WALKING ON THE SKY (2005) ** 1/2 Randal Batinkoff, Carl T. Evans, Susan Misner, Chris Henry Coffey, Nicole Fonarow, Kristen Marie Holly, Michael Knowles, Jack Croicchia, Olivia Croicchia, Mike Marino. (Dir: Carl T. Evans)
"The Big Chill" for a New Millennium
Novice filmmaker Carl T. Evans who wrote, directed and co-stars makes a bid for a soul searching dramedy ala "The Big Chill" for the new millennium in this solidly acted yet flawed attempt to breathe fresh air into the navel gazing Yuppies sub genre with mixed results but a good eye and ear for dialogue and characterizations.
The premise focuses on a small group of friends who are faced with the sudden tragic death of one of their own when he commits suicide leaving the remaining six in a free-fall of attempting to find out why. Among the sextet are minor league baseball player Nick (Batinkoff); Yuppie couple Jim and Liz (Coffey and Fonarow); sweet animal lover Joann (Holly); Sara, the gorgeous ex-fiancée of the recently deceased Josh (Knowles); and Dylan (Evans), the ne'er do-well whose estrangement becomes a prickly thorn that will cause some old unhealed wounds to open.
Sitting in Josh's Manhattan apartment and consoling one another after Sara has been cold-calling each one in a devastating opener of empty dwellings with only answering machines to lament to, the friends in shock and disbelief gaze into the abyss of their relationships that have been on the fringe of late. Then Dylan discovers a diary that Josh had amongst his personal items which proves to be a Pandora's box with secrets and confessions at their disposal. What follows next is some indelicately (and delicately) handled confrontations, verbal snipings, pettiness, jealousies and ugly innuendos that had never surfaced prior to Josh's death.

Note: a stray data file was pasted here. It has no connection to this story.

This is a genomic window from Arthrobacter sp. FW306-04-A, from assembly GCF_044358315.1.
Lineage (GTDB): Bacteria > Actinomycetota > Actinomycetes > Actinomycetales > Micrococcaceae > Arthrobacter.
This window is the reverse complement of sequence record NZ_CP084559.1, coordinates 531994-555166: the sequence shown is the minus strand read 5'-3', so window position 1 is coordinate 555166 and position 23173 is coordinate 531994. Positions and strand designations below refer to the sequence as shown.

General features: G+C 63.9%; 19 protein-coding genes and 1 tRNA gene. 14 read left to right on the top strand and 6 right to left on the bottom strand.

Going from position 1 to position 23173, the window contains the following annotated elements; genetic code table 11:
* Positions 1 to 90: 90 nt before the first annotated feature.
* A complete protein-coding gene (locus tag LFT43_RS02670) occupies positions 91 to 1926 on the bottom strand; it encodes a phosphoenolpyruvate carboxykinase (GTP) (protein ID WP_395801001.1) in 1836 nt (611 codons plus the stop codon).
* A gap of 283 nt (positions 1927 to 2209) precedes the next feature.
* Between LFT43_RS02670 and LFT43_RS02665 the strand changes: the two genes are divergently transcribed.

While the fairly unknown young cast clearly have talent and make the best with their at-times cookie cutter roles (i.e. Liz is a controlling corporate type; Dylan is the troubled black sheep of his family etc.) Evans allows them to have a few nice moments (including one for his character by the film's climax that is surprisingly moving). What falters is that the one-note plotting of the six buddies running hot and cold from one vicious attack to another while they lick their wounds. There are a few sequences where they lighten up by ingesting plenty of alcohol and a stash of Josh's hidden marijuana makes things merry for the group to even attempt a one-last time hang at their former watering hole for a night of karaoke (one major gripe: the karaoke is supposed to be a salute to the '80s but features songs by Bachman Turner Overdrive and The Kinks, both clearly not '80s songs; Pat Benatar's "Hit Me With Your Best Shot" saves the mistake and come to think of it is a not-too-subtle metaphor for the evening's gripe fest).
Evans is affective as Dylan the apparent screw up buddy and Batinkoff (best known for the Molly Ringwald flick "For Keeps") also shines with his athlete clearly the most upset about Josh's decision to end a life that the others are still struggling to make a stance in. I also liked Misner who proves to be more than a pretty face.
The only problem is that it is a very familiar type of story line and the only surprise is Dylan's monologue prior to the film's end that invigorates an otherwise predictable but engaging film. Evans (who won several awards at the 2004 New York International Independent Film and Video Festivals in Las Vegas, Los Angeles and New York) echoes a mix of John Cassavettes and Edward Burns; hopefully he will come into his own in his next offering.
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